If you don’t believe it, don’t say it

Once again a new piece of technology didn’t prove to install quite as easily as the website and the instructions promised, and once again, I found myself repeatedly hearing about the importance of my call as I waited for that elusive next available agent.

When the real human voice finally did appear and I explained my challenge, I held my breath and braced for the obligatory expression of sympathy. Only it wasn’t going to be real compassion, but a bored employee reading from a script. They didn’t disappoint me. “I am so sorry you are having this unforeseen difficulty and I want to help you resolve it,” the lifeless voice said. “I also have to inform you that this call may be monitored for training purposes.”

Shades of the bored flight attendant who addresses you moments after wheels-down: “We know you have a choice when you fly and we appreciate it that you have chosen us.” If her delivery of that message is supposed to provide evidence of that, it’s about as encouraging as a weather-related diversion to Boise.

“Granted, years of working in advertising have made me inherently skeptical, and perhaps just a tad more cynical than I should be.”

Granted, years of working in advertising have made me inherently skeptical, and perhaps just a tad more cynical than I should be. But I really believe that someone within that technology provider and that airline really did want to hug me. (“If we say this to callers, it will really make them feel a lot better!,” I can envision her saying, right after she offers her strategy for solving open warfare between departments: “Let’s all have a karaoke outing!”)

No matter how hard that individual is trying to make the company develop a genuine concern for customers – and no matter how well-crafted the CEO’s speech to employees about just how important customer satisfaction is to the company’s success – the employees aren’t buying it. And sadly, it shows.

There are companies that do a phenomenal job of convincing me that I really am an important customer. Mike’s Express Carwash is a prime example. Nearly every company whose employees deal with customers could learn something from a visit to Mike’s. Their people are unfailingly polite, upbeat, and seem to be genuinely interested in making sure my always-filthy car takes on new beauty. Even their attempted up-sells never feel like a pitch. (He really does want my tires to shine!)

The folks at specialty grocer Trader Joe’s stand out, too. Ask any employee about any given product, and you’ll be amazed at her knowledge and candor. She may even tell you how she prepared it, or that she doesn’t like it. Tell the guy at the checkout that they’re out of one of your favorites, and he’ll become genuinely sad that the store disappointed you – and ask the manager when it’s going to be back on the shelves.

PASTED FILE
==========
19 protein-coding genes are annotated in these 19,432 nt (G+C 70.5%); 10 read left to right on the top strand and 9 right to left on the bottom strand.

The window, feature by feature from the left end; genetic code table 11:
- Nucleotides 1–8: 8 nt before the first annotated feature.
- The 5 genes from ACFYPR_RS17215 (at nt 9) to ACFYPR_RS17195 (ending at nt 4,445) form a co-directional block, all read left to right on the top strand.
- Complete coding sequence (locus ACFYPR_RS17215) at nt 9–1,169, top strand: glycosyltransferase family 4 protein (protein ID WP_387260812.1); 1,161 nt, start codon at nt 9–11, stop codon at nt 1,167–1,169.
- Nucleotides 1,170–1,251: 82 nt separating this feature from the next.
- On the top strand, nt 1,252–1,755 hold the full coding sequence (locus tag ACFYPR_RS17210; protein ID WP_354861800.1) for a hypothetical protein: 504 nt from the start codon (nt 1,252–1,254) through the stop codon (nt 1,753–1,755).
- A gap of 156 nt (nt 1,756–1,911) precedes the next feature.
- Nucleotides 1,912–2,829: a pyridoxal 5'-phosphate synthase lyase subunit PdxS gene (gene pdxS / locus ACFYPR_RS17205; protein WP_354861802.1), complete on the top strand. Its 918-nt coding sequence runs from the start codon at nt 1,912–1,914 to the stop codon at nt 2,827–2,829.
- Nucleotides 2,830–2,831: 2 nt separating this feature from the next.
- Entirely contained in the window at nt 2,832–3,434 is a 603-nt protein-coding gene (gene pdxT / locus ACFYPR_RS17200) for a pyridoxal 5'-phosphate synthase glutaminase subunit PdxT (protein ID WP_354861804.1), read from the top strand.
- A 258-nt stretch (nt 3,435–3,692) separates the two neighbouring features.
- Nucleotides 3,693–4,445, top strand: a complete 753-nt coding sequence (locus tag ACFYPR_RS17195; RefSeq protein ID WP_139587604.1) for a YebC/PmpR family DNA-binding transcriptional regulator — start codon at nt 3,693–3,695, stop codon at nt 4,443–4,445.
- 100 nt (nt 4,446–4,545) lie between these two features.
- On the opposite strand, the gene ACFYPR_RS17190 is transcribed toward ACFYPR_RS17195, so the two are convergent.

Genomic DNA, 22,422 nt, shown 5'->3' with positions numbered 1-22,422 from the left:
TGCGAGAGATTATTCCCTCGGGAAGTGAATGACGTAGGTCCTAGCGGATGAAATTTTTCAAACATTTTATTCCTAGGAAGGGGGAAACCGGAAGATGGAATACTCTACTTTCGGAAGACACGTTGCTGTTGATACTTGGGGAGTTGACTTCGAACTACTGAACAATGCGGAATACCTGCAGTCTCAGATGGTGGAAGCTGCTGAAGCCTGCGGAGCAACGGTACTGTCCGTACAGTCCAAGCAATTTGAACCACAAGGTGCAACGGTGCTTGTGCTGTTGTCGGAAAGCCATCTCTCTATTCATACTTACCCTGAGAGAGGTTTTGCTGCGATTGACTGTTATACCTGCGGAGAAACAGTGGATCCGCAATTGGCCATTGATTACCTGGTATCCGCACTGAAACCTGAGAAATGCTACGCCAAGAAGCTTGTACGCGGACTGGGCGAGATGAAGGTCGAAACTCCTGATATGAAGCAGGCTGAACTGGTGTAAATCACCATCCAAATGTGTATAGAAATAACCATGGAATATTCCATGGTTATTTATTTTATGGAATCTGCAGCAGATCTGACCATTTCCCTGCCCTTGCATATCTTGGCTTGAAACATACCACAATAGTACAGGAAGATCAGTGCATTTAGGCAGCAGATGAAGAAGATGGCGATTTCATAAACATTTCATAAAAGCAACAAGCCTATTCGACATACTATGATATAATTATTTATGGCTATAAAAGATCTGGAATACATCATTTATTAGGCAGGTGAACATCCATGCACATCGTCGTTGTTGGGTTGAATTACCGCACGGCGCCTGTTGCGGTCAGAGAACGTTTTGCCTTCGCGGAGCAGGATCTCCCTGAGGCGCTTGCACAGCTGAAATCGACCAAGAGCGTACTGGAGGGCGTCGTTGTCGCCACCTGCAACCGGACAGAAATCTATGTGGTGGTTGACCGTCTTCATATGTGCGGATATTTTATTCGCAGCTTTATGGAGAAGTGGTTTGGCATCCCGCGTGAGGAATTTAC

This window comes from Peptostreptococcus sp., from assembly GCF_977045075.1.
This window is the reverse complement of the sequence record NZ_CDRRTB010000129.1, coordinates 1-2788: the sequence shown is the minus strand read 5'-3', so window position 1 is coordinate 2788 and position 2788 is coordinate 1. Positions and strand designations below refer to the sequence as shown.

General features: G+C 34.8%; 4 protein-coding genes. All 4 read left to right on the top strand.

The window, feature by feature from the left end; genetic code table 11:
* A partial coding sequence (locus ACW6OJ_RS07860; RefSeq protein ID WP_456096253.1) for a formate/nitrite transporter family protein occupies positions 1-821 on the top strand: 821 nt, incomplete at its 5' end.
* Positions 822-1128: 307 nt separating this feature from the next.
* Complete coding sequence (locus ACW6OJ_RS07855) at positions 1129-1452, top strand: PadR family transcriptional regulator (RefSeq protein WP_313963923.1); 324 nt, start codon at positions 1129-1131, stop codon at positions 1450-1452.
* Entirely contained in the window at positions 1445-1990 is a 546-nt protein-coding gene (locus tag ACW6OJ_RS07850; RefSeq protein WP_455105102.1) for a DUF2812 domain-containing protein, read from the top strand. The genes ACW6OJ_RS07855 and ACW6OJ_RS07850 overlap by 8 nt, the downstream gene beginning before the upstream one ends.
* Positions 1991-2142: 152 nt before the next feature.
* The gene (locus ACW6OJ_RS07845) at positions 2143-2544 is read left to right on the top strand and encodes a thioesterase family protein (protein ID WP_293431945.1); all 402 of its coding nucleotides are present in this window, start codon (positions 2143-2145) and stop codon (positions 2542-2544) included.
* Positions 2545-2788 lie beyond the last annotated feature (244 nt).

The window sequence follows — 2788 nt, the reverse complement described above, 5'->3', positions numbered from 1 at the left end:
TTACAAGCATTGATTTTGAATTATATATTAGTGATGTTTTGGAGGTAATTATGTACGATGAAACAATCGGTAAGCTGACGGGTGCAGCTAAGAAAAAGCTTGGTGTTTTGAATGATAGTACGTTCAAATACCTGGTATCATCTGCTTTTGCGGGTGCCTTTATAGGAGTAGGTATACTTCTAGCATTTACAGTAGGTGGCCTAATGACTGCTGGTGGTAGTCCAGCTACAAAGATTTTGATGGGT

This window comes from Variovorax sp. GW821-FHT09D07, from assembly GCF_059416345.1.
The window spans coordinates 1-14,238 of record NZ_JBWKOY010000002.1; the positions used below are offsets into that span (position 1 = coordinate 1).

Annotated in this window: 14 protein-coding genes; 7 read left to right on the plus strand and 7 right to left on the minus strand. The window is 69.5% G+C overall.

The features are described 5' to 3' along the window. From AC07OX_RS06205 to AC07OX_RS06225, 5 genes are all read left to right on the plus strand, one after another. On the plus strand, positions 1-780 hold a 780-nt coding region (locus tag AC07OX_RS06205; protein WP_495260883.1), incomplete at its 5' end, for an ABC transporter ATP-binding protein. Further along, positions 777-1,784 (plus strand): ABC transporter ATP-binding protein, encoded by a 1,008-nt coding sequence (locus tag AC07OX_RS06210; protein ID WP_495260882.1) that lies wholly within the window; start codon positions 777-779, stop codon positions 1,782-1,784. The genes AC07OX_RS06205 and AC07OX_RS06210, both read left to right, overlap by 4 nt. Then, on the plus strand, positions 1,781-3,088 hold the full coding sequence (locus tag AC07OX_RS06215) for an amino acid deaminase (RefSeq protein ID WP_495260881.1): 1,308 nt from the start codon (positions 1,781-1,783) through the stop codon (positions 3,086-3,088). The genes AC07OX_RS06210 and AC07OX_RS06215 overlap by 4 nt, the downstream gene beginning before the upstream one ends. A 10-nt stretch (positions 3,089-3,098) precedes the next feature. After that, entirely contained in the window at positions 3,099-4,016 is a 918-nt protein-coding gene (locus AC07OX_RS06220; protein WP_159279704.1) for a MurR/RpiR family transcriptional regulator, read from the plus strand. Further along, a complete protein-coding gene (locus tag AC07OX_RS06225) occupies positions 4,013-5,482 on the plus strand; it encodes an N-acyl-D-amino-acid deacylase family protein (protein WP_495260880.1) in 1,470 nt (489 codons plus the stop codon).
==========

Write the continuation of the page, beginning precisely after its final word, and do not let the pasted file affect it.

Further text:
What makes the difference? I think it’s the fact that these companies genuinely believe that ecstatic customers – raving fans, as author Ken Blanchard calls them – are the key to their success. They don’t just hang a mission statement to that effect on their wall. The local manager doesn’t just recite it at the staff meeting. Everyone throughout the company lives it.

As for the companies that simply fake it, I think most of them underestimate their customers’ intelligence. They believe that a snappy line or expression of sympathy can cloak employee disinterest or lackluster service. Guess what? It doesn’t. And not only does it not fool customers – it frustrates them beyond belief.

If your company really doesn’t believe in customer service and genuine communication with your customers, don’t fake it. If your employees are unable to deliver a line convincingly – whether that’s because they don’t share your vision or you’ve simply hired the wrong people – don’t waste their time and mine, because it just won’t work.

If you still decide that a scripted message has the power to overcome the flaws, watch the way it’s worded. Too often, those messages look great on paper, but become very confusing and convoluted when spoken aloud. That’s especially true when a committee develops them. Give it to different people to read aloud, and watch where they stumble or sound wooden. Then edit it, and give it to more people to read.

It still won’t be believable, but at least it will sound better.